G.K. Chesterton, the English essayist and Catholic thinker, said the following:
In the matter of reforming things, as distinct from deforming them, there is one plain and simple principle; a principle which will probably be called a paradox. There exists in such a case a certain institution or law; let us say for the sake of simplicity, a fence or gate erected across a road. The more modern type of reformer goes gaily up to it and says, “I don’t see the use of this; let us clear it away.”
To which the more intelligent type of reformer will do well to answer: “If you don’t see the use of it, I certainly won’t let you clear it away. Go away and think. Then, when you can come back and tell me that you do see the use of it, I may allow you to destroy it.”
This paradox rests on the most elementary common sense. The gate or fence did not grow there. It was not set up by somnambulists who built it in their sleep. It is highly improbable that it was put there by escaped lunatics who were for some reason loose in the street. Some person had some reason for thinking it would be a good thing for somebody. And until we know what the reason was, we really cannot judge whether the reason was reasonable. It is extremely probable that we have overlooked some whole aspect of the question, if something set up by human beings like ourselves seems to be entirely meaningless and mysterious. There are reformers who get over this difficulty by assuming that all their fathers were fools; but if that be so, we can only say that folly appears to be a hereditary disease. But the truth is that nobody has any business to destroy a social institution until he has really seen it as an historical institution. If he knows how it arose, and what purposes it was supposed to serve, he may really be able to say that they were bad purposes, or that they have since become bad purposes, or that they are purposes which are no longer served. But if he simply stares at the thing as a senseless monstrosity that has somehow sprung up in his path, it is he and not the traditionalist who is suffering from an illusion.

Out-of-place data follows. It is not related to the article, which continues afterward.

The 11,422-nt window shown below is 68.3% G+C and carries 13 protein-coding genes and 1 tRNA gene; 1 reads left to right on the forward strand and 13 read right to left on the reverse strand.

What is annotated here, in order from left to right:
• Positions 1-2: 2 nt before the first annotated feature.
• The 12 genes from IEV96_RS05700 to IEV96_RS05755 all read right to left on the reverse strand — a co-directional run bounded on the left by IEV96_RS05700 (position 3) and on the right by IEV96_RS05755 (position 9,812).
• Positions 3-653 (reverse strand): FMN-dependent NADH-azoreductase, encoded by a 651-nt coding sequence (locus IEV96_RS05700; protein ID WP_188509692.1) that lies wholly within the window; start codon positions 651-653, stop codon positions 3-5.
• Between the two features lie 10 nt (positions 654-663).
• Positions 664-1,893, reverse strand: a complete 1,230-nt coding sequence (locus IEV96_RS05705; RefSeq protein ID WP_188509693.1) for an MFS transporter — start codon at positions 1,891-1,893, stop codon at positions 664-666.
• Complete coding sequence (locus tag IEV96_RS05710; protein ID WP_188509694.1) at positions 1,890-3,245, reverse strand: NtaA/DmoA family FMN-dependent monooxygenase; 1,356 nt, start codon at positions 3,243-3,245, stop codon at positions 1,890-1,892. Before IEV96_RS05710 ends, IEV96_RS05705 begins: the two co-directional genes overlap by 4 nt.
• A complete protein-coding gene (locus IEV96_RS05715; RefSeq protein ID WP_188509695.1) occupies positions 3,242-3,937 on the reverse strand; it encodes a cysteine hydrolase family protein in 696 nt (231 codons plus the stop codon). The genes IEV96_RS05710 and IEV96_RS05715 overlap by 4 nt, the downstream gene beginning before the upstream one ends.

G.K. Chesterton, “The Drift From Domesticity,” in THE THING (1929).
It is long past time to stop tearing down fences in Wisconsin. We have reached the point in our State where political partisans routinely ignore the deleterious effect that their actions have on the longstanding traditions and the independent institutions that support democratic self-government. The everyday work of state agencies has become politicized. The Legislative Reference Bureau, the Government Accountability Board, the Judicial Commission and the recall process itself have all had their existence questioned and their authority undermined. However, while tearing down these fences, rarely do their critics give any consideration to why these traditions and institutions were created in the first place.
For example, any objective observer would have to conclude that the Wisconsin Department of Workforce Development has become thoroughly politicized. Among this agency’s jobs is the use of metrics for measuring employment and the publication of these metrics according to a regular timetable. If, after study and deliberation, the agency decided that it would be wise to change the metric that it utilizes, or advantageous to change the timetable for releasing this information, then I would not question the bona fides of such a decision. But the agency made no announcement that a change from established measurements and procedures was under consideration, it engaged in no public information gathering process, and it prepared no public report reflecting the reasons for a change.
Instead, the citizens of Wisconsin seem destined to receive press releases from the agency touting the “good news” on jobs issued on a seemingly random basis. In the future, will the agency also release negative statistics to the public in such an urgent and breathless fashion, as soon as the numbers are available? It appears highly unlikely. The only conceivable reason why the Department of Workforce Development would treat good news differently than bad news is a political reason.